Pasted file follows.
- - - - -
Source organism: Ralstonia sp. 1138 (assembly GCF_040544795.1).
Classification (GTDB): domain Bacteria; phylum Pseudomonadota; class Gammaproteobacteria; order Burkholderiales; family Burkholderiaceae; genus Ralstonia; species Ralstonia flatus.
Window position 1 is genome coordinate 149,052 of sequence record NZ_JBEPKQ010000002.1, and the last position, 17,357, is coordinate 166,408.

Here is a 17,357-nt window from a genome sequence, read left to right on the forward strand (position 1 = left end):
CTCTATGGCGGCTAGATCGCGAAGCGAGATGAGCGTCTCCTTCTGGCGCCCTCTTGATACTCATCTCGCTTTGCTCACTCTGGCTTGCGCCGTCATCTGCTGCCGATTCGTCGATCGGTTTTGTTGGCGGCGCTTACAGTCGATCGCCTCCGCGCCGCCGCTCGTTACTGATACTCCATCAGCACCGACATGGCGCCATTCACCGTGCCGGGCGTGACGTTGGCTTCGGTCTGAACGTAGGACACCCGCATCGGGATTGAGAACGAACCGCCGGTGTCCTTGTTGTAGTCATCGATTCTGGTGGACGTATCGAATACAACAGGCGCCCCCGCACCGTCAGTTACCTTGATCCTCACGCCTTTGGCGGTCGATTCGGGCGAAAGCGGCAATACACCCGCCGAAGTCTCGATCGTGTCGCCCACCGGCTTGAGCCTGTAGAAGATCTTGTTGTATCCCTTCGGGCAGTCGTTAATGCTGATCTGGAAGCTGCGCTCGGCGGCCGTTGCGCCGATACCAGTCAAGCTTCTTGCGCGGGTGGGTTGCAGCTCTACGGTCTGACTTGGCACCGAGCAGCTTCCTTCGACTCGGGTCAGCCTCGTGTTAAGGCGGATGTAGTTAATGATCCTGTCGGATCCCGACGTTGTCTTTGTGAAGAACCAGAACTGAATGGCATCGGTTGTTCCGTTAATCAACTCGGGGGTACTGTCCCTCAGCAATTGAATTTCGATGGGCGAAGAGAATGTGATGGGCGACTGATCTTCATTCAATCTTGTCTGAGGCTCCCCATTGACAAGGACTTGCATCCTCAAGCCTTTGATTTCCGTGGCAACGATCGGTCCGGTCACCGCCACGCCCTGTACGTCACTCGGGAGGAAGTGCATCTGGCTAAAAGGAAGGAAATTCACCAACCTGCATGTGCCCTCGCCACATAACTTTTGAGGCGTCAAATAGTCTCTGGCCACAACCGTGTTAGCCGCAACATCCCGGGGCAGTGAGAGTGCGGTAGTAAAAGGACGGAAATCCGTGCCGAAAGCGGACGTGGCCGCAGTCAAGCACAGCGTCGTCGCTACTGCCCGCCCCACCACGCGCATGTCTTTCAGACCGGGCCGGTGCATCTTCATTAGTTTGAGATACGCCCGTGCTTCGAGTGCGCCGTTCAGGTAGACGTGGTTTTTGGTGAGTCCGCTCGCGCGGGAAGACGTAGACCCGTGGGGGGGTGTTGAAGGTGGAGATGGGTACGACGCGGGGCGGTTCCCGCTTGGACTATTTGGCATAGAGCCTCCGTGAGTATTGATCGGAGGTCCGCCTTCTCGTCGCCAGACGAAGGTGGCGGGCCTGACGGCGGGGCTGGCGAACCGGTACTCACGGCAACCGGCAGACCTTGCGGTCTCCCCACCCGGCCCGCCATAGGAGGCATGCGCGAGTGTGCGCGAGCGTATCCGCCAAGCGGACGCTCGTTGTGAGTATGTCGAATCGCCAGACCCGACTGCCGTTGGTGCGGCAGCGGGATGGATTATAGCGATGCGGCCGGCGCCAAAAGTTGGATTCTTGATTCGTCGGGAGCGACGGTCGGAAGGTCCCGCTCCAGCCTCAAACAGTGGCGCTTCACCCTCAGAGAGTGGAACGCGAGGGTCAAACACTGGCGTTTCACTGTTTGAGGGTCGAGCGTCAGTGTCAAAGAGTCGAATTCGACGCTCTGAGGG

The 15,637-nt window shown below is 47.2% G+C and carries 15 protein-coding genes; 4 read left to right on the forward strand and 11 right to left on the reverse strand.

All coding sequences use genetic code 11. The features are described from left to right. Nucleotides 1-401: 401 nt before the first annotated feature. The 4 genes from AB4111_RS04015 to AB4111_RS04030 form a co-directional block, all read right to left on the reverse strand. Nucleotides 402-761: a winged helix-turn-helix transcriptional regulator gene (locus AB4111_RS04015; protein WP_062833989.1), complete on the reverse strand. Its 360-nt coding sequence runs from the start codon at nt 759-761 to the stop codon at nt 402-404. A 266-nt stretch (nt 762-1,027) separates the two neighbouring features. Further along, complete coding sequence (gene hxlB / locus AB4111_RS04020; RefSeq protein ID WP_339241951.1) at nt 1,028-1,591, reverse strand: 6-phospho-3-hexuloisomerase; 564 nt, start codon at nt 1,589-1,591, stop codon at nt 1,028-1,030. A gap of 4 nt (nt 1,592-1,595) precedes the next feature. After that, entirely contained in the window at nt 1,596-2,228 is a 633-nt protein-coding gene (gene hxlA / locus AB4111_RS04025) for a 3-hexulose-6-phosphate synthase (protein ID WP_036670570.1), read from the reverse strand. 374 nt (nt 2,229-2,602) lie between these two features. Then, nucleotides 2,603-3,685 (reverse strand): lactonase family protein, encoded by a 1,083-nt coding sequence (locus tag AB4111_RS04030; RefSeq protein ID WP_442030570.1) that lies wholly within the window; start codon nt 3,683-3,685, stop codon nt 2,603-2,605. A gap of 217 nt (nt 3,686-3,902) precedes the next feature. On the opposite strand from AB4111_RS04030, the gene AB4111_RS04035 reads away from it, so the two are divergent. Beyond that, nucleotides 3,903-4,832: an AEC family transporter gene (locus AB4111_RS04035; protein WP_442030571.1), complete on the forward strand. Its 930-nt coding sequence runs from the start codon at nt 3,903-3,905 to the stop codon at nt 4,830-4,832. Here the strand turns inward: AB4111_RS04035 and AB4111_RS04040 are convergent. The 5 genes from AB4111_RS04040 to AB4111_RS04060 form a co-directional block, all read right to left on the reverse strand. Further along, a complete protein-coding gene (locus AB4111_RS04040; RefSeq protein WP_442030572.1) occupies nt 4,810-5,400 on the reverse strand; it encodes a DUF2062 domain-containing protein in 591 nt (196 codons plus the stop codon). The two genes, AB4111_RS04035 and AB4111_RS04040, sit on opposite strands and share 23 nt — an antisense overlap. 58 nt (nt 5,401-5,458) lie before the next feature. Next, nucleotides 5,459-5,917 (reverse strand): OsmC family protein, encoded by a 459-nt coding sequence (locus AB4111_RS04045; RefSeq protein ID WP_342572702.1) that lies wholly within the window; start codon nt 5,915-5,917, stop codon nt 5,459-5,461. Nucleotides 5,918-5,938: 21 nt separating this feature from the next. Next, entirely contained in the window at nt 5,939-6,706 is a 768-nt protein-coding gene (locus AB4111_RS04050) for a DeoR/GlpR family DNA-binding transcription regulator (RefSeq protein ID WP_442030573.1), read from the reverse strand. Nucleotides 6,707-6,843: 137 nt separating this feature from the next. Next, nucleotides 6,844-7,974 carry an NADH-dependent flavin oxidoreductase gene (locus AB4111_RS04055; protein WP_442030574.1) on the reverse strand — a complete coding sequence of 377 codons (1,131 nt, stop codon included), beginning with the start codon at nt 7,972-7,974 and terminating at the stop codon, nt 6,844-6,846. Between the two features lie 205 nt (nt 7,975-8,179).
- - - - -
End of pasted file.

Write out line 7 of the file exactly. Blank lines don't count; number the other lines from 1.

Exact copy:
All coding sequences use genetic code 11. The features are described from left to right. Nucleotides 1-401: 401 nt before the first annotated feature. The 4 genes from AB4111_RS04015 to AB4111_RS04030 form a co-directional block, all read right to left on the reverse strand. Nucleotides 402-761: a winged helix-turn-helix transcriptional regulator gene (locus AB4111_RS04015; protein WP_062833989.1), complete on the reverse strand. Its 360-nt coding sequence runs from the start codon at nt 759-761 to the stop codon at nt 402-404. A 266-nt stretch (nt 762-1,027) separates the two neighbouring features. Further along, complete coding sequence (gene hxlB / locus AB4111_RS04020; RefSeq protein ID WP_339241951.1) at nt 1,028-1,591, reverse strand: 6-phospho-3-hexuloisomerase; 564 nt, start codon at nt 1,589-1,591, stop codon at nt 1,028-1,030. A gap of 4 nt (nt 1,592-1,595) precedes the next feature. After that, entirely contained in the window at nt 1,596-2,228 is a 633-nt protein-coding gene (gene hxlA / locus AB4111_RS04025) for a 3-hexulose-6-phosphate synthase (protein ID WP_036670570.1), read from the reverse strand. 374 nt (nt 2,229-2,602) lie between these two features. Then, nucleotides 2,603-3,685 (reverse strand): lactonase family protein, encoded by a 1,083-nt coding sequence (locus tag AB4111_RS04030; RefSeq protein ID WP_442030570.1) that lies wholly within the window; start codon nt 3,683-3,685, stop codon nt 2,603-2,605. A gap of 217 nt (nt 3,686-3,902) precedes the next feature. On the opposite strand from AB4111_RS04030, the gene AB4111_RS04035 reads away from it, so the two are divergent. Beyond that, nucleotides 3,903-4,832: an AEC family transporter gene (locus AB4111_RS04035; protein WP_442030571.1), complete on the forward strand. Its 930-nt coding sequence runs from the start codon at nt 3,903-3,905 to the stop codon at nt 4,830-4,832. Here the strand turns inward: AB4111_RS04035 and AB4111_RS04040 are convergent. The 5 genes from AB4111_RS04040 to AB4111_RS04060 form a co-directional block, all read right to left on the reverse strand. Further along, a complete protein-coding gene (locus AB4111_RS04040; RefSeq protein WP_442030572.1) occupies nt 4,810-5,400 on the reverse strand; it encodes a DUF2062 domain-containing protein in 591 nt (196 codons plus the stop codon). The two genes, AB4111_RS04035 and AB4111_RS04040, sit on opposite strands and share 23 nt — an antisense overlap. 58 nt (nt 5,401-5,458) lie before the next feature. Next, nucleotides 5,459-5,917 (reverse strand): OsmC family protein, encoded by a 459-nt coding sequence (locus AB4111_RS04045; RefSeq protein ID WP_342572702.1) that lies wholly within the window; start codon nt 5,915-5,917, stop codon nt 5,459-5,461. Nucleotides 5,918-5,938: 21 nt separating this feature from the next. Next, entirely contained in the window at nt 5,939-6,706 is a 768-nt protein-coding gene (locus AB4111_RS04050) for a DeoR/GlpR family DNA-binding transcription regulator (RefSeq protein ID WP_442030573.1), read from the reverse strand. Nucleotides 6,707-6,843: 137 nt separating this feature from the next. Next, nucleotides 6,844-7,974 carry an NADH-dependent flavin oxidoreductase gene (locus AB4111_RS04055; protein WP_442030574.1) on the reverse strand — a complete coding sequence of 377 codons (1,131 nt, stop codon included), beginning with the start codon at nt 7,972-7,974 and terminating at the stop codon, nt 6,844-6,846. Between the two features lie 205 nt (nt 7,975-8,179).